Quick, what is the best investment today if you want to preserve capital from risk? Bonds? What about tomorrow? Bonds? What about in 10 years? Still bonds? Always bonds? This is lunacy.
Right now your credit risk on bonds (the risk the issuer will go belly up) is tiny. However your interest rate risk (the risk rates will rise, eroding your capital) is huge. Bond prices trade in inverse to their yield. If you wanted to be safe, you could buy a newly issued bond and collect today’s meager coupon on it (the interest rate) and rest assured that in 5, 10, 20, 30 years, when the bond expires, you’ll get your money back, but if you can’t hold to maturity you might not get as much as you hope if rates rise.
Suppose you buy a bond paying 1%, suppose in 5 years bonds of the same time now pay 2%. A reasonable think to happen right? Sure, a 1% rise in rates over 5 years. No big deal, right? Well, if you have to sell that bond, and not hold it until maturity (lets call maturity 10 years), who is going to buy it? No one will buy it at the original price you paid, because they can buy a brand new bond paying double. You need to sell at a price that gives the purchaser a market yield. I hope you can follow along because this is an important point, your bond is now worth 50 cents on the dollar, you have lost half your money in exchange for a 1% yield on a “safe” investment.
And yet, the world over, people tell retirees bonds are safe. This is ludicrous advance.
What about treasuries (US government bonds) they’re safe right? No, this is an example specifically about treasures. Today the 10 year bond pays around 1.8%, in 2000 it paid 6.66%. If you bought a 10 year treasury today and rates only returned to 2000 levels you would lose over 66% of your money.
In 2008 it was about 3.8%, if it returned just to that level you’d lose 50% of your money. If bond prices just RETURN TO HISTORIC AVERAGES you could lose so much of your money. Buying a bond today is like shorting a stock AFTER it has gone down to 95% to $1 a share. Your upside is tiny, your potential downside is catastrophic.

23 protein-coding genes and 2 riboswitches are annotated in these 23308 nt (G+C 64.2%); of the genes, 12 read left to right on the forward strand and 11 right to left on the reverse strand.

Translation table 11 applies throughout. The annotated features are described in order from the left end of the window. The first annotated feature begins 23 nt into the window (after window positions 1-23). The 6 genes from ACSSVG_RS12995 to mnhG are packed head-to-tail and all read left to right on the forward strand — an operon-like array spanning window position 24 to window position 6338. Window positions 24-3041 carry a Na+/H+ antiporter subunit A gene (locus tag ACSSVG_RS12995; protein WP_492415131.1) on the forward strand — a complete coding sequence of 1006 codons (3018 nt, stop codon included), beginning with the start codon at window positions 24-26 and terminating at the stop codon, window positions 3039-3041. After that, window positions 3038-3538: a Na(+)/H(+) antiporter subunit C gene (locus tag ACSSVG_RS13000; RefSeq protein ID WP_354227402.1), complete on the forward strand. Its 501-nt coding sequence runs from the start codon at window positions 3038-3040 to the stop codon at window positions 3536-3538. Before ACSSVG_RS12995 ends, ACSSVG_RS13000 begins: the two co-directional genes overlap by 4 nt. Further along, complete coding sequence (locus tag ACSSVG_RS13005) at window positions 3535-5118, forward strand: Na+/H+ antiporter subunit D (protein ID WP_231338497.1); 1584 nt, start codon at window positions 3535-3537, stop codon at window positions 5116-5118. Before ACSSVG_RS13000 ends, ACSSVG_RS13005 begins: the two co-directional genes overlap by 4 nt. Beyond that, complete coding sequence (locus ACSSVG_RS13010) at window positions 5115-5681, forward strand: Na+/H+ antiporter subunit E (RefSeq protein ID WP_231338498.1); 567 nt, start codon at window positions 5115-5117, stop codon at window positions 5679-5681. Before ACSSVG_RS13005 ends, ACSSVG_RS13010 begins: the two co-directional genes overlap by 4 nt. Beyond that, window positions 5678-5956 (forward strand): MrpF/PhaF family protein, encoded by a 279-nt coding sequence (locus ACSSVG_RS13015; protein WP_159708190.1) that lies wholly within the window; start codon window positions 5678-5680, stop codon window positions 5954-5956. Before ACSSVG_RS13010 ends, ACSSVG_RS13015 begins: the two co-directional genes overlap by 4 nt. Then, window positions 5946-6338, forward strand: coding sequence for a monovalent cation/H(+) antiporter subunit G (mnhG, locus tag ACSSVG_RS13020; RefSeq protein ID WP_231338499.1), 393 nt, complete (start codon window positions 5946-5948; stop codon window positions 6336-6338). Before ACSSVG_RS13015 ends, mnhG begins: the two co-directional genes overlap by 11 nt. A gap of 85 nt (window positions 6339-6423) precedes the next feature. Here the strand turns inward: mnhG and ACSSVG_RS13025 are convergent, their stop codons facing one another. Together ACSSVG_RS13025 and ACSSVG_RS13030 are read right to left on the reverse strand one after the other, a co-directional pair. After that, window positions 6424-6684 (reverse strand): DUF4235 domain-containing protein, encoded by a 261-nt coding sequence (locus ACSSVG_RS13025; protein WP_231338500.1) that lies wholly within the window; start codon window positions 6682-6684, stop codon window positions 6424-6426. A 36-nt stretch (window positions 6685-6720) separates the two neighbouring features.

And yet, millions and millions of retirees and soon to be retirees blithely put money in target date funds which idiotically continue to put high allocations into bonds. I read in Forbes that over 40% of all 401k dollars are in target date funds. That is so much money it is starting to move the needle and I think it is a reason why bonds yields are still so low. Trillions of dollars stupidly buying bonds because conventional wisdom is that bonds are always safe (always! Who ever says anything is always safe?!?!). There is, in fact, a bubble in bonds, and it will eventually burst.
What does this mean? 1. If you held a short position like I outlined above, a stock declines 95%, is now just $1 a share, would you continue to sell it short? No, of course not, so why be in bonds? GET OUT OF BONDS. Plenty of investment options are safer than bonds right now, including stocks. Oh yes, the stock market can go down, it did in 2008, and then by 2011 it was back up. The stock market is volatile, but it is safe. Bonds are not volatile, but they’re incredibly dangerous. When yields go up, they won’t go back down after 3 years, they’re likely to never in your life time be this low again, you will not be able to wait it out, you will be screwed.